The $90 Show 5 has a lot of the trappings I look for in a good alarm clock. You can set different alarms and have them repeat on various days of the week. The alarm can wake you up with a customizable tone or your own music. You can have the alarm ramp up the volume loud to ease you out of your sleep. Along the same line, the screen can gradually get brighter starting 15 minutes before the alarm to wake you from sleep.
When you’re not sleeping, you can issue voice commands to the Show 5 thanks to the built-in Alexa voice assistant. You can also use the touchscreen to make video calls, check the weather, control your smart home and other things. The Show 5 is a smart display similar to the original Echo Show, but trimmed for your nightstand.
Even with adaptive brightness enabled, the screen still casts a little glow, and you can’t customize the snooze time, but it otherwise offers all of the customization and any feature you’d want if you’re willing to pay more for a smart alarm. Read our Echo Show 5 review.$65 AT AMAZON$65 AT DELL$65 AT CRUTCHFIELDBest features for the priceSony ICFC-1Tyler Lizenby/CNET
The Sony ICFC-1 costs $18, nearly the same as the Travelwey Home LED. It has a radio built in so you can wake up to your favorite station or a more traditional alarm clock buzzing. You can set a sleep timer so you can fall asleep to the radio as it plays. It adjusts the time automatically for daylight saving time. Even the buzzing alarm gently ramps up to ease you out of your sleep, and the snooze button is easy to find if you need more time.
You’ll want to keep the manual handy when first setting up the Sony ICFC-1. Even setting and checking your alarm time is counterintuitive at first. There’s no button for it — you hit the plus or minus on top to see the time then keep hitting one or the other to set the alarm time. Once you know what to press, using the ICFC-1 is simple enough, it’s just not quite as brainless as the Travelwey alarm.
The cube design is also a little hard to get used to, and the orange numbers aren’t as easily visible from across the room as those on the Travelwey alarm. That said, you can cycle through three levels of brightness by tapping snooze, none of which creates an unwanted glow. The ICFC-1 also has a button to turn off the alarm that keeps it set for the same time. It has a battery backup and a clear indicator when the alarm is armed.
I liked Travelwey’s alarm slightly more as it’s easier to set up, and its clock is easier to see from across a darkened room, but Sony’s alarm makes a strong case for itself by doing more for the same price and it could easily be the better choice for you if you value those extras.$18 AT AMAZONBest sunrise alarm clockPhilips HF3500Tyler Lizenby/CNET
If you’re willing to spend more than $30 for an alarm, you can look for all kinds of different features. Of all of the potential alarm upgrades, the sunrise alarm on the $37 Philips HF3500 is the only one that actually makes it easier to wake up in the morning. Shaped a bit like a UFO with a kickstand, the HF3500 has a simple circular orange clock face surrounded by a couple of buttons and a wide light ring. Thirty minutes before the scheduled alarm time, the light gradually starts increasing in brightness until it reaches a customizable max at the scheduled time and starts beeping with increasing intensity to finish the task of waking sleepers up.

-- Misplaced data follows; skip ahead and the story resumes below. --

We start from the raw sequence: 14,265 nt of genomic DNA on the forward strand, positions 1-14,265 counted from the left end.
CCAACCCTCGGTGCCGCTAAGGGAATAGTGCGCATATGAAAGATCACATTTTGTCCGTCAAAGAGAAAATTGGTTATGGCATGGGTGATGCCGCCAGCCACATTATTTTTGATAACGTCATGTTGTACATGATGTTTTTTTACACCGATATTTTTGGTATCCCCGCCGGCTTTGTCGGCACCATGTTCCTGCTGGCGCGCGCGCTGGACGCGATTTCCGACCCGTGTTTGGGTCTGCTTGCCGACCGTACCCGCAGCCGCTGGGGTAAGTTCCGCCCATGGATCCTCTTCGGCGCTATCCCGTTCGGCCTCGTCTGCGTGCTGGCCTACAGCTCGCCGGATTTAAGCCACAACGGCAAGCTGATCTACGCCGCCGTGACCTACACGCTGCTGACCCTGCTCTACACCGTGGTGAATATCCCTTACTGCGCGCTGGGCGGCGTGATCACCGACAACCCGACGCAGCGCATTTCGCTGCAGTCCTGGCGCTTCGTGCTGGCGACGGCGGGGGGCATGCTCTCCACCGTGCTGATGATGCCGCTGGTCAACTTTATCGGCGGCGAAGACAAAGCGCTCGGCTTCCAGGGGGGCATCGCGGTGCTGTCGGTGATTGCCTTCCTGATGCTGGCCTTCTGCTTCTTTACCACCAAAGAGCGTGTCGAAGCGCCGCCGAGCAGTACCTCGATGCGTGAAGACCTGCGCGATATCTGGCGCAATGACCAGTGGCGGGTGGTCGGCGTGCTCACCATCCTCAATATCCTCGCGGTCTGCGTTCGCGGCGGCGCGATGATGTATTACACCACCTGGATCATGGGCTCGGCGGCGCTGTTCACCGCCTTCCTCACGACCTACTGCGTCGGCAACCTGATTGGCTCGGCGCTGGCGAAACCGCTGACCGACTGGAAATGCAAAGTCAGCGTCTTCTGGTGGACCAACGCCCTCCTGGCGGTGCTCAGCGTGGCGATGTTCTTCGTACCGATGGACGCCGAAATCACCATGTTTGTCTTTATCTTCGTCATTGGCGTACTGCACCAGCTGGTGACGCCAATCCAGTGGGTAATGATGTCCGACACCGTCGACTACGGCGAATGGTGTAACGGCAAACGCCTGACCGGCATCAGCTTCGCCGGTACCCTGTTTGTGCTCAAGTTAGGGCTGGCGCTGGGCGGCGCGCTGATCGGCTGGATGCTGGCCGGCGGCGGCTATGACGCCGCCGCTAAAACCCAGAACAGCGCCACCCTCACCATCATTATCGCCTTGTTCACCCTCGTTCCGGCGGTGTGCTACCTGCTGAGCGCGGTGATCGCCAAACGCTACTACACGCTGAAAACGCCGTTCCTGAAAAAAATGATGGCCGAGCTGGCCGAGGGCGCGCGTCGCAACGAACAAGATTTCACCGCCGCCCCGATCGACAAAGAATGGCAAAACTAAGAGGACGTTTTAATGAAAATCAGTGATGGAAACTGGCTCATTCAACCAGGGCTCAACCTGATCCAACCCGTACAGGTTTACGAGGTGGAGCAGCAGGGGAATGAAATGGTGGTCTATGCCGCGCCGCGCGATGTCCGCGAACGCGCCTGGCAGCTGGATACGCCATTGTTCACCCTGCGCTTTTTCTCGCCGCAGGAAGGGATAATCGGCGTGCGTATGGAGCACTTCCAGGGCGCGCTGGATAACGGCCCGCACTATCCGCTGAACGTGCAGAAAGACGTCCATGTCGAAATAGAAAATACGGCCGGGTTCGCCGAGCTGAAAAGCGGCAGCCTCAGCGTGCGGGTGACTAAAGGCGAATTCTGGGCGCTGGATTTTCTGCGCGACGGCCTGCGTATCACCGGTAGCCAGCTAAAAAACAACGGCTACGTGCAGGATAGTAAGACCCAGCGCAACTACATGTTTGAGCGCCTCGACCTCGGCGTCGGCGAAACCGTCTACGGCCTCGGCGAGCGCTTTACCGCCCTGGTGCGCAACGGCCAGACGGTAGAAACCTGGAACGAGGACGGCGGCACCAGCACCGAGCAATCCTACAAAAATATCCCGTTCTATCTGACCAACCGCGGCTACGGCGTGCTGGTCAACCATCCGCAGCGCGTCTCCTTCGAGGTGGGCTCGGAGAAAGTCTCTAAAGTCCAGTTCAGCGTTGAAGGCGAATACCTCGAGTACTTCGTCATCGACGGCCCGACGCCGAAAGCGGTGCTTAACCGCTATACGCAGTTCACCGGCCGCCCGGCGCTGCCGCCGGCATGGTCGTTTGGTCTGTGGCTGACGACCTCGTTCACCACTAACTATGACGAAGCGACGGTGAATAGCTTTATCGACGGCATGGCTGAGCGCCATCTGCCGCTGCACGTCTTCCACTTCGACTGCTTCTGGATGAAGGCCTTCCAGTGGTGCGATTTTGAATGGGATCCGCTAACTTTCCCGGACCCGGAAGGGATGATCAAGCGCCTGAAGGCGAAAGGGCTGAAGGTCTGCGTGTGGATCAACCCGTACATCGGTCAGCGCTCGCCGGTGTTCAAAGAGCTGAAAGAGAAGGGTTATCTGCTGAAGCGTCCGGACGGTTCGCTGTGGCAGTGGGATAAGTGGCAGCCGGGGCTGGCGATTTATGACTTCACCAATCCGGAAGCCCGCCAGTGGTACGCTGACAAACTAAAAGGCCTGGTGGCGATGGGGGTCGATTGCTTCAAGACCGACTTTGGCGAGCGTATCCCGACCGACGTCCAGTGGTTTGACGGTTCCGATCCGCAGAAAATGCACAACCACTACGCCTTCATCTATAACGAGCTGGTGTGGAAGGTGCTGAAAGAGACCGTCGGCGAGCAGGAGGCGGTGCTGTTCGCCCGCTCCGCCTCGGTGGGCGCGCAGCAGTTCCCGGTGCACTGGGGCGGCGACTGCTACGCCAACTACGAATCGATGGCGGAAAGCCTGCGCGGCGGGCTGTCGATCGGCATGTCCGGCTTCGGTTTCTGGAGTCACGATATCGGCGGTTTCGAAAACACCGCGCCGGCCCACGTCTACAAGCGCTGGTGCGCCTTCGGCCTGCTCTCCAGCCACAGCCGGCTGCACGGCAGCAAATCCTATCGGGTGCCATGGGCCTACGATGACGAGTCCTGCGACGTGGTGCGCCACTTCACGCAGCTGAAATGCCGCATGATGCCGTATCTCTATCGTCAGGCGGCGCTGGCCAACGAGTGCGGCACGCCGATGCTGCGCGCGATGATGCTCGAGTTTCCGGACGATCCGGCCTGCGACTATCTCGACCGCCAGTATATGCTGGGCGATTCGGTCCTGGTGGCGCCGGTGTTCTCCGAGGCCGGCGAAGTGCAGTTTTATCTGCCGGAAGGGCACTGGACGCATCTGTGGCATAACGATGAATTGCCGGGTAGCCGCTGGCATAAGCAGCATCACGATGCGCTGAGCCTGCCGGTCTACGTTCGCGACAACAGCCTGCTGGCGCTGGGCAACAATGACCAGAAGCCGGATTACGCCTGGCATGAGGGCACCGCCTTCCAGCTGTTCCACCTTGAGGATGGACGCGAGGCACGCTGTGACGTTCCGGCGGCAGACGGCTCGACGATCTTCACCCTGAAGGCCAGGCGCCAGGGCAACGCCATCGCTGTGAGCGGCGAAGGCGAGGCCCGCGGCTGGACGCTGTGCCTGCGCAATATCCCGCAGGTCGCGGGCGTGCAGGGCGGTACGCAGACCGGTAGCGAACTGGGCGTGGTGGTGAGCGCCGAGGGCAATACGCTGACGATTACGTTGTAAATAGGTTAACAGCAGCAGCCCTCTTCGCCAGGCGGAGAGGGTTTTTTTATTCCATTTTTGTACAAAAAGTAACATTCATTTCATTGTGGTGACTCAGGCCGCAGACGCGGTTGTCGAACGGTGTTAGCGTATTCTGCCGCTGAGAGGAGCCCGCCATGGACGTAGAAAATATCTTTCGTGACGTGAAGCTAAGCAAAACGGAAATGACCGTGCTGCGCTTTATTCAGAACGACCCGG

The light is supposed to gently ease sleepers awake. On both mornings of my testing, I had a good night’s sleep and a relatively easy time getting out of bed. Aside from the light, the Philips HF3500 is easy to operate with minimal buttons. You can use the light as a lamp and it has 10 levels of brightness. You can cycle through three levels for the clock face, but the orange numbers do a good job of not casting much of a glow even at their brightest, so sleep won’t be disturbed.
Snoozing the alarm is counterintuitive, as you need to whack the upper half of the light — there’s no button. I’d worry that I’d accidentally break my fancy alarm on a particularly grouchy morning. For its price, the HF3500 surprisingly lacks any extras other than the wake-up light, and I doubt that will be much help for heavy sleepers, or those with rooms that already get bright when day breaks.
Nevertheless, the HF3500 keeps things simple and elegant while still innovating on the basic concept of waking up from sleep in the morning. Splurging on the HF3500 could be a worthwhile experiment if you’re looking for a more peaceful way to wake up.$50 AT AMAZONBest ultrabudget alarmRCA RCD30Tyler Lizenby/CNET
The RCD30 has a lot in common with my favorite of the bunch, the Travelwey. The RCD30 is simple, with only a couple of buttons. It has a red large display with two levels of brightness — neither glows and you can easily see either from across a dark room. The snooze button is easy to find, but double-checking your alarm time and resetting it for the next day aren’t as easy on the RCD30 as on the Travelwey. Also, unlike the Travelwey, the RCD30 doesn’t have a nightlight, which some prefer for sleep. Given that it’s only about $13, it’s a good alternative if you want something cheap and simple.$12 AT AMAZON